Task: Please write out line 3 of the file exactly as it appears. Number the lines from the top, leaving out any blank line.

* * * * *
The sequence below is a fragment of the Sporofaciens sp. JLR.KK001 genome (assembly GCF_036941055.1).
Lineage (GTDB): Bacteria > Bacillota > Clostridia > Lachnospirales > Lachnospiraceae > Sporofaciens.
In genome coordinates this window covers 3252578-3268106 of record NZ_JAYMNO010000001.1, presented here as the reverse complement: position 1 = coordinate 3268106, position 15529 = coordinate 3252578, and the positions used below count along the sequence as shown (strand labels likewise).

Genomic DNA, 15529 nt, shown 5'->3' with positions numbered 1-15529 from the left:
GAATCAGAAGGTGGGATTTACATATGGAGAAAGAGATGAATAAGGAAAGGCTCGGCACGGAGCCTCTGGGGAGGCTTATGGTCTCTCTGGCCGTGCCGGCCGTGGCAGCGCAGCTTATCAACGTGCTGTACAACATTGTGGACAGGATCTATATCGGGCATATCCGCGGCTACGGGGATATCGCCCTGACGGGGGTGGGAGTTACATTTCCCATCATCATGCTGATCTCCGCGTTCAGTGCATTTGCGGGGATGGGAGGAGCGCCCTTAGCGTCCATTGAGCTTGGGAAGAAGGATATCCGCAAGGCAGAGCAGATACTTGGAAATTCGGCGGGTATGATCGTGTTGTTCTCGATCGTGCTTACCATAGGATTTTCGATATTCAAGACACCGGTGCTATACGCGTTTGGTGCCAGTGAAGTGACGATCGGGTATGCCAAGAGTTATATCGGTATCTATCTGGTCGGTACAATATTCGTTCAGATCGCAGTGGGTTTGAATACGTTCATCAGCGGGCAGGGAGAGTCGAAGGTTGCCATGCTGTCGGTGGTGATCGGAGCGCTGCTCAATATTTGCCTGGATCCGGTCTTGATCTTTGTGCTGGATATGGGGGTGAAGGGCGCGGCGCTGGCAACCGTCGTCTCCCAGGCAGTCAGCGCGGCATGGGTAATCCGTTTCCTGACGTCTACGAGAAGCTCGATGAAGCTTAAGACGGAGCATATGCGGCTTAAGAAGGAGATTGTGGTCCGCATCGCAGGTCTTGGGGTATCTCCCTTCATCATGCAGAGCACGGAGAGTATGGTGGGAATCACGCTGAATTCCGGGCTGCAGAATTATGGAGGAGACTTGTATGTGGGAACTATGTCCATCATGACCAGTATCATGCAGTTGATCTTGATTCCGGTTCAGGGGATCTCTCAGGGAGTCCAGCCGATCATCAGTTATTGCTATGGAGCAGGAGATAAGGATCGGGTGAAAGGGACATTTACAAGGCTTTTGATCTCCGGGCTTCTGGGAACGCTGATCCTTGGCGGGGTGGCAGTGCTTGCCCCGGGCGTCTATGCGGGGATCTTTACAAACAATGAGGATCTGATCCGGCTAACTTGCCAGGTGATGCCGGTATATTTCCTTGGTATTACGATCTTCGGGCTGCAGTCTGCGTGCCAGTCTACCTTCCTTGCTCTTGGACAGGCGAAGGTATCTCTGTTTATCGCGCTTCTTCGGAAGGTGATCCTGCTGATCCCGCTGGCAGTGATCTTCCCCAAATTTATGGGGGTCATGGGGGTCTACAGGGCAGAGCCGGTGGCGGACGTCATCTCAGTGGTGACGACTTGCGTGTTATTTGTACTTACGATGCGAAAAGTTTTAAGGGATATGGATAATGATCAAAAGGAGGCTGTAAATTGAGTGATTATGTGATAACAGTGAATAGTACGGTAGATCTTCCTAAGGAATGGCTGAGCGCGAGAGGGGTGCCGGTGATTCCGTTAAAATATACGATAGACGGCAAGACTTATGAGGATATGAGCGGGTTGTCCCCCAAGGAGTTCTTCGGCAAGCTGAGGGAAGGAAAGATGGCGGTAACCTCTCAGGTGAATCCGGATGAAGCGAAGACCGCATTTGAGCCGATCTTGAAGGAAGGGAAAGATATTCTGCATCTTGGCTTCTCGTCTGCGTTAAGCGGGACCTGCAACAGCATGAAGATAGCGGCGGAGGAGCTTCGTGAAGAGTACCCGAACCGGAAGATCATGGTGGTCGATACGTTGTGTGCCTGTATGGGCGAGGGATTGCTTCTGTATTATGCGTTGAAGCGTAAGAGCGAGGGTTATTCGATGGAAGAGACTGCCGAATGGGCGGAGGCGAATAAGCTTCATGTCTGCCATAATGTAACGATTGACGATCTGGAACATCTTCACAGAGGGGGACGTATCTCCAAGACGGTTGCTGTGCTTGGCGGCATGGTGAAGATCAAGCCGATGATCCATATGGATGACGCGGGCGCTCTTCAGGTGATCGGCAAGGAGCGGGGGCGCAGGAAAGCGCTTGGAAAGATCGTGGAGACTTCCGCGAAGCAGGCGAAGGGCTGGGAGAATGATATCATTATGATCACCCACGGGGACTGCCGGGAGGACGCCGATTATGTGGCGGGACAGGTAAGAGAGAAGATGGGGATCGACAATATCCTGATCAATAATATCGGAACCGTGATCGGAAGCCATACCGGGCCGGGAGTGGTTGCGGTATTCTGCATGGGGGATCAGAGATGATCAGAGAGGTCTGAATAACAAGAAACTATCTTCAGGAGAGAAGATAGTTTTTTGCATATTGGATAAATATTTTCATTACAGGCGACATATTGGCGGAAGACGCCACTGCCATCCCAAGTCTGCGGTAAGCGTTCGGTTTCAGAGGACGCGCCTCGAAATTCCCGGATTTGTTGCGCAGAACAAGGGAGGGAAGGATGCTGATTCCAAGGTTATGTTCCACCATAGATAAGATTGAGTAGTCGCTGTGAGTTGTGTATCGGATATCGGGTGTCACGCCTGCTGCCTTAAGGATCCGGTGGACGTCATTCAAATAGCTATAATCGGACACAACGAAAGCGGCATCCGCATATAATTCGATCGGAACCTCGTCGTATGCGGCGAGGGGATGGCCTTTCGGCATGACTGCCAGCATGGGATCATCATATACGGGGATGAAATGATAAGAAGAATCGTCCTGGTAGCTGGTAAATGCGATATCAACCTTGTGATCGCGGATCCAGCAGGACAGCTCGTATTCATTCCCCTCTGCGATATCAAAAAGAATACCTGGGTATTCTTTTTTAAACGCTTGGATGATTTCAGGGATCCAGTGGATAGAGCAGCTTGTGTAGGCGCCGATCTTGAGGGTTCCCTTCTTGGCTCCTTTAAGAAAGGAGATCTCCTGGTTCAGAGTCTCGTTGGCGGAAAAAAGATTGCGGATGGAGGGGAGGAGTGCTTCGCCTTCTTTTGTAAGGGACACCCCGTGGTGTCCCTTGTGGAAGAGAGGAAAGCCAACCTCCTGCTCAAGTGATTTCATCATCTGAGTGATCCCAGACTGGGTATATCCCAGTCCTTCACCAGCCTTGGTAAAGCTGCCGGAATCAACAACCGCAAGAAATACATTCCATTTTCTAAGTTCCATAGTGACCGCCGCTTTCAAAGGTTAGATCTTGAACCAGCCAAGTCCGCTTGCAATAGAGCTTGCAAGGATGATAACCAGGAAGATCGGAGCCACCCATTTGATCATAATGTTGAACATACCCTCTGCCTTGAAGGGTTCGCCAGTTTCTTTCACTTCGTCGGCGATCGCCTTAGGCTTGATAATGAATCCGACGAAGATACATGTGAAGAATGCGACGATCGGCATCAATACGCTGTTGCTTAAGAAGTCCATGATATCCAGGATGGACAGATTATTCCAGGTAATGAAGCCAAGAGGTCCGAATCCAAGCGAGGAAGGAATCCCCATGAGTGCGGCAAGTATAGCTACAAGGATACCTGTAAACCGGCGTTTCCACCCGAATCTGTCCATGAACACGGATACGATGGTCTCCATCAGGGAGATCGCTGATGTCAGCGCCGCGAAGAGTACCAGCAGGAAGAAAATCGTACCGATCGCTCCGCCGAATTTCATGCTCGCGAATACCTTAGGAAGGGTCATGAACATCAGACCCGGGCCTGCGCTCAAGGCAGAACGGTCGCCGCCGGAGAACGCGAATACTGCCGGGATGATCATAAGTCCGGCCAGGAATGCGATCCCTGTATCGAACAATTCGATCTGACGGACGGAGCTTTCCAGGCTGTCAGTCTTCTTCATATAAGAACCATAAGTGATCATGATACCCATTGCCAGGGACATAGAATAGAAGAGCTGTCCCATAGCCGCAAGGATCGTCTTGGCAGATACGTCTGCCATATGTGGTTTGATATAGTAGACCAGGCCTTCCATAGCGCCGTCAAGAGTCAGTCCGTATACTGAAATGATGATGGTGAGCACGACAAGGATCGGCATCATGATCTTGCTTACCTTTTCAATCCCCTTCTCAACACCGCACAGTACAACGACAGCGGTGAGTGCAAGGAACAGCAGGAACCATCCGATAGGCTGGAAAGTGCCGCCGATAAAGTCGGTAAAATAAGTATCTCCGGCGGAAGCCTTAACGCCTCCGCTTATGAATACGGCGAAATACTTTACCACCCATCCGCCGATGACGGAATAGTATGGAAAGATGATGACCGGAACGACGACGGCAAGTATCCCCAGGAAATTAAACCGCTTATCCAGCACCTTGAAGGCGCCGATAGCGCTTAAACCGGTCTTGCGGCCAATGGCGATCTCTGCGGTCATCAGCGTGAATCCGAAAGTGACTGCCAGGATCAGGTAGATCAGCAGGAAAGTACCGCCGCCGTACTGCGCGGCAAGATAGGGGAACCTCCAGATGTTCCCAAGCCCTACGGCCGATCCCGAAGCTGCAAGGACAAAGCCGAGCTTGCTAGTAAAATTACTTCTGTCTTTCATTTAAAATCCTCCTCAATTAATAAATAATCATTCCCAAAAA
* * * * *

In genome coordinates this window covers 3252578-3268106 of record NZ_JAYMNO010000001.1, presented here as the reverse complement: position 1 = coordinate 3268106, position 15529 = coordinate 3252578, and the positions used below count along the sequence as shown (strand labels likewise).